Timeline of Facebook’s Climate-Related Promises and Missteps


  • Facebook creates a fact-checking exemption for climate deniers after the CO2 Coalition, a US climate change denial organization, successfully lobbies to overturn a Science Feedback ruling. Facebook quietly removes the fact check label from the post in question, claiming that the article was not eligible for fact-checking because it was an “opinion piece.”
  • Facebook maintains that climate misinformation content is not prioritized for fact-checking because climate change does not pose “an immediate threat to human health and safety.”
  • Ahead of Climate Week, Facebook announced the establishment of the Climate Science Information Center to “connect people with science-based information.” Facebook also announced their goal to reach net-zero emissions for their value chain – including emissions from suppliers and other factors such as employee commuting and business travel – by 2030.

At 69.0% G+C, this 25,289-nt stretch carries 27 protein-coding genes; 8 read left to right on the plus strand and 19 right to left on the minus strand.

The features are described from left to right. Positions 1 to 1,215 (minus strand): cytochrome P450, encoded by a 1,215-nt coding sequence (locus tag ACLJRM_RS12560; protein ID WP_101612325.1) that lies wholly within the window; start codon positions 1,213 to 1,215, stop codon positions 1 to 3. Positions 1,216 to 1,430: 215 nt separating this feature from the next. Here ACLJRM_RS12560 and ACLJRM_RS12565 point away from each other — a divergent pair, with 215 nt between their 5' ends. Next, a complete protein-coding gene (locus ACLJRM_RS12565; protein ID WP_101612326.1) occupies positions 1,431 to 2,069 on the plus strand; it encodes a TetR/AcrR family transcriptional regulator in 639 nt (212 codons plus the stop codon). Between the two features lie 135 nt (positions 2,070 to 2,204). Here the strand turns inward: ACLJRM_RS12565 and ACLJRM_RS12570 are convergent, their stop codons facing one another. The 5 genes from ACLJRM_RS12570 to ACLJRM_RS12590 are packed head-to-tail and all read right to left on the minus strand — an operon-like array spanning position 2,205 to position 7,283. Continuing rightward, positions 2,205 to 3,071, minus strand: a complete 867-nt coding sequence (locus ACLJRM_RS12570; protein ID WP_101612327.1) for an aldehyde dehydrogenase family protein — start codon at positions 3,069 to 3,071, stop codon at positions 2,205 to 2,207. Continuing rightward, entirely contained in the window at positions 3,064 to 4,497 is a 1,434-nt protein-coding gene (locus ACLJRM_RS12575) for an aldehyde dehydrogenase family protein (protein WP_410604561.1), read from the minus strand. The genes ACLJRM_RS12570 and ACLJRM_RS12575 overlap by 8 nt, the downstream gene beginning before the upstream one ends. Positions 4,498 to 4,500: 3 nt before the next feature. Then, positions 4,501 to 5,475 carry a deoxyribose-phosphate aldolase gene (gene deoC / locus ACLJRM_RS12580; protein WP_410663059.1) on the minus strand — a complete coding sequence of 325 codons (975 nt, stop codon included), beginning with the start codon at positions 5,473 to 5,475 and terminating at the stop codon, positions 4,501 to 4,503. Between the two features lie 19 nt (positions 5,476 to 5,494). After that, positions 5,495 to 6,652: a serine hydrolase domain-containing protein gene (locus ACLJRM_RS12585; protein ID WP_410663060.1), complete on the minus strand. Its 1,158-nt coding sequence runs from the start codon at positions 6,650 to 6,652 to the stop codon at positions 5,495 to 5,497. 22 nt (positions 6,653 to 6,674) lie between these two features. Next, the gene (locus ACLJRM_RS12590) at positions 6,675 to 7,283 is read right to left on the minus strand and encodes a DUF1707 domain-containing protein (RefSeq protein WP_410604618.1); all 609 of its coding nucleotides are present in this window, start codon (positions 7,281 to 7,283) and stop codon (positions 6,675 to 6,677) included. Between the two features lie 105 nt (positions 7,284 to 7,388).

• Facebook suspends the accounts of several environmental organizations, including Greenpeace USA, Climate Hawks Vote, and Rainforest Action Network ahead of an online action to oppose the construction of a pipeline in Canada. Facebook stated that these accounts were “mistakenly removed” and restored them.
  • Facebook announces a partnership with Carnegie Mellon University, aimed at using AI to fight climate change by optimizing renewable energy storage and use.
  • Facebook states that it “already direct[s] people to the Climate Science Information Center when they search for climate-related terms, and will keep doing that where the center is available. In countries where it isn’t, we will soon direct people to the UN Environment Programme, a leading global environmental authority. We’re also starting to add informational labels to some posts on climate in the UK that direct people to the center, and we plan to expand to more countries soon.”